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MSBlast echoes across the Net

special coverage The spread of the worm--which exploits perhaps the most widespread Windows flaw ever--continues even as individuals and businesses clean up their computers.

4 min read
MSBlast echoes across the Net
Worm exploits a widespread Windows vulnerability

The latest worm to torment Internet users underscores the limitations of getting patches in place.

In just 24 hours, "MSBlast" exploded onto some 120,000 computers around the world, in spite of what some experts say was a less-than-spectacular programming job. A big part of the problem was that inattentive home users, and overbooked IT staffs, hadn't been able to put a patch in place, even though Microsoft had made it available in July. The Web will be watching over the weekend to see if Microsoft can dodge a denial-of-service attack expected to be launched by the worm.

Network operators: Worm still squirming
Earlier reports that network traffic caused by the MSBlast worm dropped 30 percent to 40 percent may not mean that the worm is slowing, a major provider of network services says.
August 15, 2003

Microsoft kills Net address to foil worm
The software giant eliminates the Windowsupdate.com address that the self-propagating MSBlast worm was set to attack.
August 15, 2003

Squashing the next worm
Another worm, another epidemic. Can companies find ways to halt the spread of self-propagating code?
August 15, 2003

Cleanup dampens Blaster worm
The MSBlast worm's infection rate is slowing as people and businesses disinfect compromised computers, say antivirus companies--though not everyone agrees it's all over yet.
August 14, 2003

Microsoft prepares to be Blasted
The giant hopes to be ready when hundreds of thousands of computers infected with the MSBlast worm start pelting its Windows Update service with data requests on midnight Friday.
August 13, 2003

Users race against worm, variants
As the "MSBlast" worm spreads to about 2,500 new computers per hour, antivirus firms say a new variant has been released and that patching is crucial.
August 13, 2003

Slapdash monster roams the Net
The latest threat to hit the Internet is a compilation of programs cobbled together to do a single job: spread far and wide.
August 13, 2003

Worm's spread shows holes in patch system
"MSBlast" supports the view that patches, while necessary to increase the security of specific computers, can't be relied upon to protect large networks.
August 12, 2003

IT hustle mutes impact
The "MSBlast" worm is forcing information technology staffs to work overtime, but the damage to systems and networks seems to be somewhat contained, at least in the working world.
August 12, 2003

'MSBlast' widespread but slowing
update The worm infects as many as 120,000 computers in 24 hours, but its pace drops off because of poor programming, security researchers say Tuesday.
August 12, 2003

Viruses, hackers hit a third of Net users
Almost one in every three surfers in the United States has been hit by either a computer virus or a hacker in the past two years, a new survey says.
August 12, 2003

Here we go again
perspectives CNET News.com's Charles Cooper says that after two decades' worth of Swiss cheese software security, the world's biggest supplier of operating system software has run out of excuses.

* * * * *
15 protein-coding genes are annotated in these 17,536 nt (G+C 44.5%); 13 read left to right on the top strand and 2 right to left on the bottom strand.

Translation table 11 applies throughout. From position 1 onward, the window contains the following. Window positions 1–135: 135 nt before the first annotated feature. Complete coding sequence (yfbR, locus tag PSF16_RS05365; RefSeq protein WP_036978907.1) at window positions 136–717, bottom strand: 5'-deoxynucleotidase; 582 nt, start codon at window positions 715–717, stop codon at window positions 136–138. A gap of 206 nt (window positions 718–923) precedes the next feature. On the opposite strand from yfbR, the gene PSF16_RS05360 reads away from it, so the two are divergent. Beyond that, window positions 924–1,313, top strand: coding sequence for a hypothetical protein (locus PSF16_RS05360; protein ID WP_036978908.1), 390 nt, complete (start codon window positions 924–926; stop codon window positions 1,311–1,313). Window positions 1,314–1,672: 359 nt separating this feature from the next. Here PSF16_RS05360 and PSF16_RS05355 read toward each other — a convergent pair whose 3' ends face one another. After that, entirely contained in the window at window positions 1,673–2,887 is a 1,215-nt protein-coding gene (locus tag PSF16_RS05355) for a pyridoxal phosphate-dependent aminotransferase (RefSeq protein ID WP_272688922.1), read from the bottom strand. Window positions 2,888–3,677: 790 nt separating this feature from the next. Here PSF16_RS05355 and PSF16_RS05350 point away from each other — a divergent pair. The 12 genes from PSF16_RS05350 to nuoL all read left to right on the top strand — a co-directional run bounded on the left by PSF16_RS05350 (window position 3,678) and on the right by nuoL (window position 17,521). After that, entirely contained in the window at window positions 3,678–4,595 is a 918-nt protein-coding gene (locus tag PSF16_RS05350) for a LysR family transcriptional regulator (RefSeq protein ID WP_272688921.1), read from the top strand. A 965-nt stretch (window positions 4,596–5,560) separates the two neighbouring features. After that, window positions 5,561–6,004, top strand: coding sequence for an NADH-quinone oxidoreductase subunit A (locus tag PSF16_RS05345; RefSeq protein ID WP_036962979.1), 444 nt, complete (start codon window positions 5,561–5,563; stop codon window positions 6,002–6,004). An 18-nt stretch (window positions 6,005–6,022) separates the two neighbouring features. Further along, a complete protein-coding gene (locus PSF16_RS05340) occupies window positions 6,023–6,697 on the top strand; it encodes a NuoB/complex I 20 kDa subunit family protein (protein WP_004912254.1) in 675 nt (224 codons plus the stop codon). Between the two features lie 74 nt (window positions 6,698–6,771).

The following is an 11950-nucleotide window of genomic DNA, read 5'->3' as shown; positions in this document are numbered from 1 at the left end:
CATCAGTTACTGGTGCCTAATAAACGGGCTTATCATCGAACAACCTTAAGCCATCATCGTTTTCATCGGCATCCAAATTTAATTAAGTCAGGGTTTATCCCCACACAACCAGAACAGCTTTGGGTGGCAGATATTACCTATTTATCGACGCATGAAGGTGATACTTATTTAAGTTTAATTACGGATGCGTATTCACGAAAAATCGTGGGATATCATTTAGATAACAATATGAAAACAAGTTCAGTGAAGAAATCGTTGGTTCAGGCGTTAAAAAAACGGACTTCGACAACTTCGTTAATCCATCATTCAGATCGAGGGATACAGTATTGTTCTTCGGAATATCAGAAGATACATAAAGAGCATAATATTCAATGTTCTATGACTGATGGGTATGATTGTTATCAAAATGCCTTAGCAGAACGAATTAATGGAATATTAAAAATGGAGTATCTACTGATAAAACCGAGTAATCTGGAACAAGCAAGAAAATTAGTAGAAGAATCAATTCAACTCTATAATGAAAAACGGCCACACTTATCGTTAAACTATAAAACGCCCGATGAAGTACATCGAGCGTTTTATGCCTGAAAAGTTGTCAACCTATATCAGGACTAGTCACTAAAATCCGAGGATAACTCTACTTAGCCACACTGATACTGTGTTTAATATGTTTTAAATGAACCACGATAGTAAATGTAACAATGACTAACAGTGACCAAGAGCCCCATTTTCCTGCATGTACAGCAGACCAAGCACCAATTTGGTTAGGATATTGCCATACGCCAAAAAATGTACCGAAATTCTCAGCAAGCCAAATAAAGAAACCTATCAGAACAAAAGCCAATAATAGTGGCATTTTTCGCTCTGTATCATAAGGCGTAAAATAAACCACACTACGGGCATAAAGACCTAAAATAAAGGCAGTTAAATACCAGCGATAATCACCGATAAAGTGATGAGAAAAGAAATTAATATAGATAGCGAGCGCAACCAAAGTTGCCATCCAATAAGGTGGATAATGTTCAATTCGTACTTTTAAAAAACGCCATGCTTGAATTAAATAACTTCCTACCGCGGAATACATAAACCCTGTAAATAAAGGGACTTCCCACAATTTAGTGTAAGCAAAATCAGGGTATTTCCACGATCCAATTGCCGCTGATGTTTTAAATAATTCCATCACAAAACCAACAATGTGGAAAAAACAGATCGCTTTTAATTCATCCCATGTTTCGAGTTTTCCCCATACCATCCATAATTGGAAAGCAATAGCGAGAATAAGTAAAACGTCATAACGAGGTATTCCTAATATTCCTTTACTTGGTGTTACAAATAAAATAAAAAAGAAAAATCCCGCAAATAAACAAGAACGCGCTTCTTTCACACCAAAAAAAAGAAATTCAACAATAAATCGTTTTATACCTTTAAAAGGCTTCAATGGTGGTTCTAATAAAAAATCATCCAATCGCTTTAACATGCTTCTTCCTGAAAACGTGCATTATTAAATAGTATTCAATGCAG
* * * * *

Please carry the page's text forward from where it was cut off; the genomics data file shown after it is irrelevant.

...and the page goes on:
August 12, 2003

Flaw in Windows worm tips off defenders
update The fast-spreading "MSBlast" worm seems to be crashing as many Windows computers as it's infecting--a sign that administrators need to patch their systems.
August 11, 2003

Windows worm starts its spread
A worm that takes advantage of what some security experts have called the most widespread Windows flaw ever has started spreading, fulfilling the predictions of many researchers.
August 11, 2003

previous coverage
Patchwork security
special report Software makers routinely release "fixes" designed to plug holes and reassure worried customers, but these antidotes are often ignored.
January 24, 2001

Waiting for the worm to turn up
reporter's notebook Security researchers gathered in Las Vegas for two hacking conferences are focusing on the Internet and whether a feared worm will appear.
August 1, 2003

Microsoft warns of critical Windows flaw
The software giant issues a patch to plug a critical security hole that could let an attacker take control of computers running almost any version of Windows.
July 16, 2003

How it works,
how to fix it

Because not everyone has patched their systems yet, the aggressive "MSBlast" worm--which rated a 7 on the CNET Virus Meter--continues to work its way around the Internet. For more information on the worm and to get the patch, go to one of these sites:

CNET Reviews (how the worm works)

CNET Reviews (how to remove the worm)

Windows Update

Microsoft Download Center

CNET's Download.com

Previous coverage

Worm masquerades as note from IT staff

Hackers huddle in the desert

Attack bot exploits Windows flaw

U.S. says Windows vulnerable to attack

Hacker code could unleash Windows worm

Code to exploit Cisco flaw may pose risk

Twin flaws have security pros worried

Sobig spawns a recipe for secret spam

IE flaw could unearth worm

IRC group decrypts Fizzer commands

Worms boost cyberattack stats for 2003

Code Red offshoot packs mild punch

Recent worms punish bad passwords

Deloder slowly worms its way on Net

Decoding the lessons of Slammer

LovGate.C worm's got a hold on PCs

'Slammer' attacks may become way of life for Net

Counting the cost of Slammer

Asia fingered as Slammer's birthplace

Worm exposes apathy, Microsoft flaws